As a dual agency, SafeHouse provides services covering sexual and domestic violence for individuals over the age of 14. We do our best to continually spread awareness about both areas, but unless our prevention educator is in the schools, you might not hear much about teen dating violence. Teen dating violence is not experienced as often as domestic violence but the experience itself is the same for the victims. We recognize that teen dating violence is an important issue and try our best to educate and empower our teenagers about its dangers.
Teen Dating Violence (TDV) is defined as a pattern of behavior that includes physical, emotional, verbal or sexual abuse used by one person in an intimate relationship to exert power and control over another. TDV is generally defined as occurring among individuals between the ages of 13-19 years old. Similar to intimate partner violence among adults, TDV occurs among any race, religion, socioeconomic status and sexual orientation. For those of you who are familiar with the Domestic Violence definition, it is almost the exactly the same, only differing in the age, highlighting the severity of TDV that our teenagers are experiencing.
Research also shows that 1 in 3 high school students will experience teen dating violence. This means that for a high school of 1,500 students, 500 have been either physically, sexually, mentally, or verbally abused by their boyfriend or girlfriend. 1 in 10 high school students has been purposefully hit, slapped, or physically harmed by their dating partner. 80% of girls who have been physically harmed by the dating partner stays in the relationship. 50% of all adolescents who have been raped, sexually or physically abused with attempt suicide. Lastly, only 1 out of 3 victims of teen dating violence ever tell someone what happened. This could be the person that they go on seemingly innocent movie dates with, that they study together with, and who joins in for family fun nights.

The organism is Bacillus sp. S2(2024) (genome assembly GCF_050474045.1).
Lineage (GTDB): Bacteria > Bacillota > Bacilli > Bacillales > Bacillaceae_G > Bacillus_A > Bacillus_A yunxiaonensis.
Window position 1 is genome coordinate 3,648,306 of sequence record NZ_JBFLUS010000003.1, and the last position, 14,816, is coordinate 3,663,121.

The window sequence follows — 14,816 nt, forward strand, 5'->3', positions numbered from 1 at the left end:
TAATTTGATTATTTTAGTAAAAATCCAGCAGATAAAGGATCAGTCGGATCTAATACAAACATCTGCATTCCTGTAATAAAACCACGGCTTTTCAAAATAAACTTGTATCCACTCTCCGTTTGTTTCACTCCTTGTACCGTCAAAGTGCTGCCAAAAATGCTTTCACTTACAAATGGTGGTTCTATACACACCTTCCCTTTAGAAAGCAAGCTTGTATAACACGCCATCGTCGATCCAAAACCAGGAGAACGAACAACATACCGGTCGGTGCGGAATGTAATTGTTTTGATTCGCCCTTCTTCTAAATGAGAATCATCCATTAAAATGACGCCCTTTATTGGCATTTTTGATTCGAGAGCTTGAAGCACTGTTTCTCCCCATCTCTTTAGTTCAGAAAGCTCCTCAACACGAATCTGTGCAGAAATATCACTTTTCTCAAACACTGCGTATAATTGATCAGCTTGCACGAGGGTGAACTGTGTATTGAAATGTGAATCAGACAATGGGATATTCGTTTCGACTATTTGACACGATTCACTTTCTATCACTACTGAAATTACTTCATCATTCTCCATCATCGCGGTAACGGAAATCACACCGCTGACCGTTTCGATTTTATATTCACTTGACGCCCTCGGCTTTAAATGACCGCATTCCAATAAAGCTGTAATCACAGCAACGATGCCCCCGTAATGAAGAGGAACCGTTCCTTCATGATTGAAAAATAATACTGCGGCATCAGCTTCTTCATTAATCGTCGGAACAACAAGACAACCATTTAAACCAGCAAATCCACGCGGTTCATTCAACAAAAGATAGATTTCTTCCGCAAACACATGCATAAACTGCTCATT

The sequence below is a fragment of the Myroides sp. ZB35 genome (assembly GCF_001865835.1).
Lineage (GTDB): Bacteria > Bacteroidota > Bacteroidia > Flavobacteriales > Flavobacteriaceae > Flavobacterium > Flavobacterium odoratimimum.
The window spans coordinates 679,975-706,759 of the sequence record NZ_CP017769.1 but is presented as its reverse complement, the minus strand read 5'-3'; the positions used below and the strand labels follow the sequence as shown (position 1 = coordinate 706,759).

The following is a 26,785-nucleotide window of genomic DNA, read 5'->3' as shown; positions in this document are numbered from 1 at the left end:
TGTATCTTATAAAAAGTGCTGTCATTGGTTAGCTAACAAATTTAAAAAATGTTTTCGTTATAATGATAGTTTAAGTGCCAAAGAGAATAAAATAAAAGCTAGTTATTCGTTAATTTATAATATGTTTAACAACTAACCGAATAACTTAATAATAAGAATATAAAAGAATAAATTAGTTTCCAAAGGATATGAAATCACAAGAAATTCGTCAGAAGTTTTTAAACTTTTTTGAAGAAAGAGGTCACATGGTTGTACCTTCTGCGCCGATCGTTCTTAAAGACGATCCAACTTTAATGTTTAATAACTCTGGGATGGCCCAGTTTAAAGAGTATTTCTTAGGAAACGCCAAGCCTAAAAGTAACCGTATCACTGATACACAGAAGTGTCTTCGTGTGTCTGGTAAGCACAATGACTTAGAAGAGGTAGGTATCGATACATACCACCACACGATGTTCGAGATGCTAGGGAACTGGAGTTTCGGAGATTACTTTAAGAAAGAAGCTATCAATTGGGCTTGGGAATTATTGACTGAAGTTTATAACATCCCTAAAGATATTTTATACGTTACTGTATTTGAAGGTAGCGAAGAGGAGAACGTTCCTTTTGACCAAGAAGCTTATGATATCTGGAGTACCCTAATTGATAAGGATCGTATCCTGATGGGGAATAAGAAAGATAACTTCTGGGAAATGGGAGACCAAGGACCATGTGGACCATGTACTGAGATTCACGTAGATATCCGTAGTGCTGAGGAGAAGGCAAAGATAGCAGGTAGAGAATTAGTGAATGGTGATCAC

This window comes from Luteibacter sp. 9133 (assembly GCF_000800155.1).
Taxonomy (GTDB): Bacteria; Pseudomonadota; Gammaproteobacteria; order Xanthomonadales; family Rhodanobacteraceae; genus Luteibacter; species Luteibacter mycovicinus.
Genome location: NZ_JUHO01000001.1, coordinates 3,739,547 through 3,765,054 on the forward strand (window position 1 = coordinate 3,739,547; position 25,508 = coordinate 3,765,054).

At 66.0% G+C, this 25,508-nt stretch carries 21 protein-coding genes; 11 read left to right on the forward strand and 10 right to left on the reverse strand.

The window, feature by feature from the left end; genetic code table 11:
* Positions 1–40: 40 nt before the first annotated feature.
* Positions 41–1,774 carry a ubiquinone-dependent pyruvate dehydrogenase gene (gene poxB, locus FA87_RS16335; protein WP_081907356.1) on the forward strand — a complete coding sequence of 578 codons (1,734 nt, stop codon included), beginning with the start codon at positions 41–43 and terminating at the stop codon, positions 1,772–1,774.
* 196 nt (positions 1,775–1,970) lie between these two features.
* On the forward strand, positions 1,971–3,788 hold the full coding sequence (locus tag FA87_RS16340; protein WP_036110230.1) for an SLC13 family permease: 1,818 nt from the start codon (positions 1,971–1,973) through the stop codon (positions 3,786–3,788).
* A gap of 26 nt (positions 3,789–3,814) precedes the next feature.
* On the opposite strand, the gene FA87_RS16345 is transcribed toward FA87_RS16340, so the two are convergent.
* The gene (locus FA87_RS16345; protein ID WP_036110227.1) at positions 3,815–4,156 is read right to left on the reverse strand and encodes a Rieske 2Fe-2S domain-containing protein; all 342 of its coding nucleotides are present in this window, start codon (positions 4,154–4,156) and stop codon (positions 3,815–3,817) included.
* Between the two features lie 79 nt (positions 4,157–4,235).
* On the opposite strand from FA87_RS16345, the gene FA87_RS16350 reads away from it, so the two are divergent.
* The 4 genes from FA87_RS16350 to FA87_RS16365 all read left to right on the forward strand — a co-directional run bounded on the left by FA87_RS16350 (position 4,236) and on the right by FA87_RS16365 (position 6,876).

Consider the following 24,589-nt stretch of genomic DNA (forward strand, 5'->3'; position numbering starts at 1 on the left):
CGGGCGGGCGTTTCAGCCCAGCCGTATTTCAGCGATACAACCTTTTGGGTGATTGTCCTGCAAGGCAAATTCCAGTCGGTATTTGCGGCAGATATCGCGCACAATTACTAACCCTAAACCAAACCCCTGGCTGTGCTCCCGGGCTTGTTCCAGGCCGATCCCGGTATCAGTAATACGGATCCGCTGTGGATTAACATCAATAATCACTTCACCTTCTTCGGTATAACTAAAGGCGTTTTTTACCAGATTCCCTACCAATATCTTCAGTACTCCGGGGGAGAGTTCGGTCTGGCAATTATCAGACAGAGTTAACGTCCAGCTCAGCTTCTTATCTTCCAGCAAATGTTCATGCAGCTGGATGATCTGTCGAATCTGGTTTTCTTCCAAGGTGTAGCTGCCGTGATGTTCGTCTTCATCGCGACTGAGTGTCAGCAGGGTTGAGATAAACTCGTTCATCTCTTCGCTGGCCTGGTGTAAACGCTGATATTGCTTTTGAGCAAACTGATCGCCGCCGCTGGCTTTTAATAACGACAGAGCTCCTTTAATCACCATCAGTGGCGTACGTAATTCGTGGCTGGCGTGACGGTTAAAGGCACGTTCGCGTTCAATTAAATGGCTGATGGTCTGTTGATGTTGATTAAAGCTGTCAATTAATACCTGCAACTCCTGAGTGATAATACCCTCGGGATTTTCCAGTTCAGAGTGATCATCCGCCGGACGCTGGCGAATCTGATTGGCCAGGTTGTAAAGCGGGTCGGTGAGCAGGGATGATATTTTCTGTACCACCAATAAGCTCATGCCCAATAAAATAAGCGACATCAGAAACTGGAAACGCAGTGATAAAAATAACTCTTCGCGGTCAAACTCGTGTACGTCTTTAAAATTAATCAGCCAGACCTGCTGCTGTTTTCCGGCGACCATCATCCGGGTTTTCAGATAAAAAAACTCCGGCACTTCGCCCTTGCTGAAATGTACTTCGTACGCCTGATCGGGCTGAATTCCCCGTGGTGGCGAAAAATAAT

Despite the prevalence of TDV, research shows that 81% of parents don’t believe it is an issue. We encourage you to check in on your teenagers, be willing to ask the hard questions and have uncomfortable conversations, and educate them on the dangers of teen dating violence. If you would like to receive trainings on how to help or healthy relationships please email firstname.lastname@example.org or if you or someone you know is experiencing teen dating violence please call our 24/7 crisis line at (205) 669-7233 (SAFE)